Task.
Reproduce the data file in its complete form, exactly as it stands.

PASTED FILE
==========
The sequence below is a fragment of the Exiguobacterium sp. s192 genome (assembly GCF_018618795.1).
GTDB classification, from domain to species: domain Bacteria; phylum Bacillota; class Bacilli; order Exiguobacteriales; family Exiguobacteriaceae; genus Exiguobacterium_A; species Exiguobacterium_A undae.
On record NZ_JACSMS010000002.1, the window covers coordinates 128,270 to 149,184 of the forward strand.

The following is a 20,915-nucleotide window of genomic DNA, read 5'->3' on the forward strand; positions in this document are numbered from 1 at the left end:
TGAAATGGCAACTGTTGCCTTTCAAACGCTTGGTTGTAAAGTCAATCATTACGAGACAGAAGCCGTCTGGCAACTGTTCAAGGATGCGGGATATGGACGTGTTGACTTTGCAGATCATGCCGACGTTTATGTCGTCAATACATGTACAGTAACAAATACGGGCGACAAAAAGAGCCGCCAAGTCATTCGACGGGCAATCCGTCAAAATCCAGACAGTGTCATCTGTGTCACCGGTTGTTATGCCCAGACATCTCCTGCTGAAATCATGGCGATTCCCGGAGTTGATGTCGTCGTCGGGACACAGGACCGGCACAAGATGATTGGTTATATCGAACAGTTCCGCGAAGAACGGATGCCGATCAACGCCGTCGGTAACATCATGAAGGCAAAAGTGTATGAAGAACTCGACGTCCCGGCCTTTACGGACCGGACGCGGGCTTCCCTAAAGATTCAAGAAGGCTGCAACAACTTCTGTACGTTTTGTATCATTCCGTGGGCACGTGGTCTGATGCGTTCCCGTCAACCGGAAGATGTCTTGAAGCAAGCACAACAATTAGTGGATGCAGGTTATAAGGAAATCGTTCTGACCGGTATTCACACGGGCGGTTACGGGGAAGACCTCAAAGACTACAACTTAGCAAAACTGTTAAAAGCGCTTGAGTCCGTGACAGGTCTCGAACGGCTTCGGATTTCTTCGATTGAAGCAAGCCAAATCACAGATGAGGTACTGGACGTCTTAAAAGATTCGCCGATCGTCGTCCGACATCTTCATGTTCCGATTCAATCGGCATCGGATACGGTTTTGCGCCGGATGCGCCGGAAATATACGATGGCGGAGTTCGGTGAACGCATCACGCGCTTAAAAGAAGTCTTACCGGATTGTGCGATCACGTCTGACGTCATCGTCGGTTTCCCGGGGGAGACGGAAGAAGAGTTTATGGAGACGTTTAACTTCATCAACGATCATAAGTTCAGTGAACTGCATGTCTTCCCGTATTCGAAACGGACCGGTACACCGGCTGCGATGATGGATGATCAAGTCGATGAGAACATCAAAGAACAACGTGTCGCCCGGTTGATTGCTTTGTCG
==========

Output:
The sequence below is a fragment of the Exiguobacterium sp. s192 genome (assembly GCF_018618795.1).
GTDB classification, from domain to species: domain Bacteria; phylum Bacillota; class Bacilli; order Exiguobacteriales; family Exiguobacteriaceae; genus Exiguobacterium_A; species Exiguobacterium_A undae.
On record NZ_JACSMS010000002.1, the window covers coordinates 128,270 to 149,184 of the forward strand.

The following is a 20,915-nucleotide window of genomic DNA, read 5'->3' on the forward strand; positions in this document are numbered from 1 at the left end:
TGAAATGGCAACTGTTGCCTTTCAAACGCTTGGTTGTAAAGTCAATCATTACGAGACAGAAGCCGTCTGGCAACTGTTCAAGGATGCGGGATATGGACGTGTTGACTTTGCAGATCATGCCGACGTTTATGTCGTCAATACATGTACAGTAACAAATACGGGCGACAAAAAGAGCCGCCAAGTCATTCGACGGGCAATCCGTCAAAATCCAGACAGTGTCATCTGTGTCACCGGTTGTTATGCCCAGACATCTCCTGCTGAAATCATGGCGATTCCCGGAGTTGATGTCGTCGTCGGGACACAGGACCGGCACAAGATGATTGGTTATATCGAACAGTTCCGCGAAGAACGGATGCCGATCAACGCCGTCGGTAACATCATGAAGGCAAAAGTGTATGAAGAACTCGACGTCCCGGCCTTTACGGACCGGACGCGGGCTTCCCTAAAGATTCAAGAAGGCTGCAACAACTTCTGTACGTTTTGTATCATTCCGTGGGCACGTGGTCTGATGCGTTCCCGTCAACCGGAAGATGTCTTGAAGCAAGCACAACAATTAGTGGATGCAGGTTATAAGGAAATCGTTCTGACCGGTATTCACACGGGCGGTTACGGGGAAGACCTCAAAGACTACAACTTAGCAAAACTGTTAAAAGCGCTTGAGTCCGTGACAGGTCTCGAACGGCTTCGGATTTCTTCGATTGAAGCAAGCCAAATCACAGATGAGGTACTGGACGTCTTAAAAGATTCGCCGATCGTCGTCCGACATCTTCATGTTCCGATTCAATCGGCATCGGATACGGTTTTGCGCCGGATGCGCCGGAAATATACGATGGCGGAGTTCGGTGAACGCATCACGCGCTTAAAAGAAGTCTTACCGGATTGTGCGATCACGTCTGACGTCATCGTCGGTTTCCCGGGGGAGACGGAAGAAGAGTTTATGGAGACGTTTAACTTCATCAACGATCATAAGTTCAGTGAACTGCATGTCTTCCCGTATTCGAAACGGACCGGTACACCGGCTGCGATGATGGATGATCAAGTCGATGAGAACATCAAAGAACAACGTGTCGCCCGGTTGATTGCTTTGTCG